An Irrelevant War? -- Sightings (Martin Marty)

Last week the United States observed the centennial of its entrance into World War I, or what was once known as "The Great War," until an even larger conflagration enveloped the globe a few decades after the close of the the "War to end all wars." In this week's edition of Sightings, Martin Marty remembers that day by digging up comments made by Anglican clerics in support of the war, even embracing revenge and retaliation as suitable responses to the enemy. When war breaks out, it does seem as if the temptation to go all in is hard to resist. I can't find the reference, by Edgar Dewitt Jones, founding pastor of my congregation, confessed that he had been caught up in war fever during the First World War. He regretted his fervor. He made that confession during the interregnum between wars. I can't find any references to World War II, so I wonder if he got caught up once again? In the meantime, Marty invites us to consider the responses, noting that not all got caught up in the hatred.

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An Irrelevant War?
By MARTIN E. MARTY   April 10, 2017
"For the freedom of the world": U.S. President Woodrow Wilson asking Congress to declare war on Germany, April 2, 1917 | Credit: Library of Congress Prints and Photographs Division
Thursday the United States observed the centennial of its entry into World War I, a move which, historians like to say, “changed everything.” The nation lost 116,000 troops while nine million lives were lost worldwide. The map of Europe was reconfigured in the following years. Dictatorships arose, and the stage was set for Act II of what seems now to have been a two-act World War drama.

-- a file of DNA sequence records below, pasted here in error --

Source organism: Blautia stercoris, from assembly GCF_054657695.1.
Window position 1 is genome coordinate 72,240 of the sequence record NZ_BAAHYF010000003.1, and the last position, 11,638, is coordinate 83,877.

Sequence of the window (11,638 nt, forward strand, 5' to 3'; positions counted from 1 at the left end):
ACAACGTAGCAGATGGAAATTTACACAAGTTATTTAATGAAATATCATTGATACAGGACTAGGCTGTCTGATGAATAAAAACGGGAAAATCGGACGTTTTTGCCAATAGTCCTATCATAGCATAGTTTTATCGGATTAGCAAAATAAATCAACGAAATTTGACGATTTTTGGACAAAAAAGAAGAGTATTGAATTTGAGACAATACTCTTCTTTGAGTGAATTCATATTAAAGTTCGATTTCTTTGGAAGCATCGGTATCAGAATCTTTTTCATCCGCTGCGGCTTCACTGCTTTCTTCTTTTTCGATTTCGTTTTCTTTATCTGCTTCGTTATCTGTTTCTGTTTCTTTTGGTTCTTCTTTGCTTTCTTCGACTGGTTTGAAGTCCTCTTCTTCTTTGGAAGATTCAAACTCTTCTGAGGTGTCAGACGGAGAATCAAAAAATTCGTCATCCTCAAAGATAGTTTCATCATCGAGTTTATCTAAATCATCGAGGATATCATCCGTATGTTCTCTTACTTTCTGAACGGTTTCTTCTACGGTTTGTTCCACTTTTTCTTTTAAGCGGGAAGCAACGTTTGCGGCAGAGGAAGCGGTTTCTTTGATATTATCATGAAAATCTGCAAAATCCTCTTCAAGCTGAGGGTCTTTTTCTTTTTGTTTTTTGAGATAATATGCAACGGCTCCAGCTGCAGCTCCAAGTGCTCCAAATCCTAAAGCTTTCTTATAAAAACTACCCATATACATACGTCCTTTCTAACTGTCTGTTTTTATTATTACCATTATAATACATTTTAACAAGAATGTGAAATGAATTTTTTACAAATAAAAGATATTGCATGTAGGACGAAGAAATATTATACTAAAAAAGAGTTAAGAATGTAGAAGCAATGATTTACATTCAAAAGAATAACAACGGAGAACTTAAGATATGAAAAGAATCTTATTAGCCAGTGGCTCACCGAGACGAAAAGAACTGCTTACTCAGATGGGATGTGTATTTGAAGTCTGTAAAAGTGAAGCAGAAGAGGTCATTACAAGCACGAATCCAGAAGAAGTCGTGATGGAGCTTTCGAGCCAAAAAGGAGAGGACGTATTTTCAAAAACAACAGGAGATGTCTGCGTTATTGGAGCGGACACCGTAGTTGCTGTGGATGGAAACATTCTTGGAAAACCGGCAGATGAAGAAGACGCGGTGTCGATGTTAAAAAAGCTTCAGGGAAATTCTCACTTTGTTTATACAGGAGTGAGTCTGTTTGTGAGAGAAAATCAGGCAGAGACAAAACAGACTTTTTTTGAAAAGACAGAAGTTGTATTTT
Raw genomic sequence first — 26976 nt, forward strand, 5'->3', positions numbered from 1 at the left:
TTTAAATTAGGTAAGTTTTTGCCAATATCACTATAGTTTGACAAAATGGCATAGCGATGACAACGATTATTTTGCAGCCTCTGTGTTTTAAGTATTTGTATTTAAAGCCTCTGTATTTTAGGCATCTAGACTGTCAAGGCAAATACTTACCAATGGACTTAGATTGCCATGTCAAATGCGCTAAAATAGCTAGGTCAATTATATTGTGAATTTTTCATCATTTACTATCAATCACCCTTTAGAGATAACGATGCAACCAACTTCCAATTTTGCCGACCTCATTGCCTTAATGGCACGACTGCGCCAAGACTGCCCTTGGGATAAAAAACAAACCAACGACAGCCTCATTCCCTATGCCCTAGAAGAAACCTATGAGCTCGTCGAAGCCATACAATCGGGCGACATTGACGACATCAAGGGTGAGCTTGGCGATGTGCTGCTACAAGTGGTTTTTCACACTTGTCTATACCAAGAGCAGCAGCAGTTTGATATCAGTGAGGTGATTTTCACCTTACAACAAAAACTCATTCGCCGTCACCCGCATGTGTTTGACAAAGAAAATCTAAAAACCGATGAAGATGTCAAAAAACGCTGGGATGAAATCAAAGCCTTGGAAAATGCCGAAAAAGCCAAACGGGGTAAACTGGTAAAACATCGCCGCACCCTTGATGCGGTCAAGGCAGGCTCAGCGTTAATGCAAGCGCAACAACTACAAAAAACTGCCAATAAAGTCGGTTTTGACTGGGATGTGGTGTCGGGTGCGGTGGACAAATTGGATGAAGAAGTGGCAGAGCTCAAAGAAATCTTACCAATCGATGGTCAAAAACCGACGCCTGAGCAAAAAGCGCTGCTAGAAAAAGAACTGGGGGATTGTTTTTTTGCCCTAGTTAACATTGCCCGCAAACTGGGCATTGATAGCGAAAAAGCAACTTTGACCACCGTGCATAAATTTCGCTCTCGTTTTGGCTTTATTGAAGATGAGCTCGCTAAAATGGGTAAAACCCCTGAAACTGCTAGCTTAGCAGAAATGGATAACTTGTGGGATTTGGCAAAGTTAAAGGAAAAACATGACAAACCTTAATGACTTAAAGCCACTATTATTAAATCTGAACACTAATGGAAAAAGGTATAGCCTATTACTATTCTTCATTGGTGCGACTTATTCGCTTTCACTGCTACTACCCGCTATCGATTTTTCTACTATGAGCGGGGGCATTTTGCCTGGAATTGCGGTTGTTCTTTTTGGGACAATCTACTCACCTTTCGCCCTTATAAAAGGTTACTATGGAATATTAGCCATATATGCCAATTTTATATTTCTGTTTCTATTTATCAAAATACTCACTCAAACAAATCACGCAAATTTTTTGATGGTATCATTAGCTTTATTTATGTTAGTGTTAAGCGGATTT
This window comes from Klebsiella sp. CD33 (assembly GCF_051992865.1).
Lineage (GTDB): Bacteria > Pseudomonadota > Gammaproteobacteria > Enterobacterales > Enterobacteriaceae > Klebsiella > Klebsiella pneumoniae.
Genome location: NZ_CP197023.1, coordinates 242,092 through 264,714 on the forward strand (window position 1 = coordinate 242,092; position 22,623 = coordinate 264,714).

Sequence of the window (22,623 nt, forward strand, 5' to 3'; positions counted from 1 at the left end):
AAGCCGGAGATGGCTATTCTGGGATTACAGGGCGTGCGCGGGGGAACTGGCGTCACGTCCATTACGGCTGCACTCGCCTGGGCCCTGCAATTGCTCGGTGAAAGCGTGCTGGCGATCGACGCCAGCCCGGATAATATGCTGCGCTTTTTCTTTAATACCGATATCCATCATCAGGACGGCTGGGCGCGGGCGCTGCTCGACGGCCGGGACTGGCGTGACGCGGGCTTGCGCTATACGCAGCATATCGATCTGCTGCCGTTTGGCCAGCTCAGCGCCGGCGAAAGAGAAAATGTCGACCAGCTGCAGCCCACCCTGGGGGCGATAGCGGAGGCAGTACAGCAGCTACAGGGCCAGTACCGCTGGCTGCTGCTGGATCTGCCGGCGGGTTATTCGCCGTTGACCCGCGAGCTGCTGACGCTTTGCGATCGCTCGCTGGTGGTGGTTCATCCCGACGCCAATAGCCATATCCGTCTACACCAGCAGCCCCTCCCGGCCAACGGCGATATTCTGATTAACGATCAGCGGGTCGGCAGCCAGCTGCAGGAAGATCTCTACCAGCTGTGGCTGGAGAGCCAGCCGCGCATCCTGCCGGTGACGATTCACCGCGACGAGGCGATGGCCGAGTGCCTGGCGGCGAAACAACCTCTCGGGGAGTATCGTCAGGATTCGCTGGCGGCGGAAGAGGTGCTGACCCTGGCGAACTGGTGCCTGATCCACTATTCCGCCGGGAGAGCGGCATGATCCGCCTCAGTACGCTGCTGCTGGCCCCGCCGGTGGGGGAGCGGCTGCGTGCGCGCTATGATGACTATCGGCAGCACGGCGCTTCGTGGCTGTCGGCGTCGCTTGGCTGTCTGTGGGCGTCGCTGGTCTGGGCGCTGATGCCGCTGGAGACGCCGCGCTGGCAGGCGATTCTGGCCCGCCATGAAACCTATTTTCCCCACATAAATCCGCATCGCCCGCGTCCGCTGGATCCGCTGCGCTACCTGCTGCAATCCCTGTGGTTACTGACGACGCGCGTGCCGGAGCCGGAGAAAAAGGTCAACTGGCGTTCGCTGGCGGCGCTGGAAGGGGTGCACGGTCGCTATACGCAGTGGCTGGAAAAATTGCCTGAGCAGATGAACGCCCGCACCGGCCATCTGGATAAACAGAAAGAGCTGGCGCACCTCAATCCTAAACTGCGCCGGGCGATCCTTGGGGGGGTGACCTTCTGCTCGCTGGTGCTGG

Americans like to observe centennials, so this should have called for a major observance. Did you notice any? If you lived in Kansas City, Missouri, you could look out the window and see “several thousand people” gathering at the Liberty Memorial. USA TODAY helped Sightings find the occasion, its coverage by Rich Hampson ending with a quote from historian Richard Rubin: “There was a time when the war was terribly important. What did people once know that we’ve forgotten?” Hampson and a few others discussed whether what they knew might inform the United States in its time of new high-risk ventures in relation to Russia, China, ISIS, and Syria.

Not competing for attention on those stages, I used the season to revisit old accounts of that war and what it shows about how religious and other leaders can get swept up and caught up in hyper-nationalism, patriotic idolatry, and loss of self-critical (or prophetic) perspective. Specifically, I reopened a book which has always informed me and haunted me: Albert Marrin’s The Last Crusade: The Church of England in the First World War. We have space only to sample some invective uttered or written by Anglican and other church leaders, matching that of German Lutheran and Catholic clergy, also briefly noted by Marrin.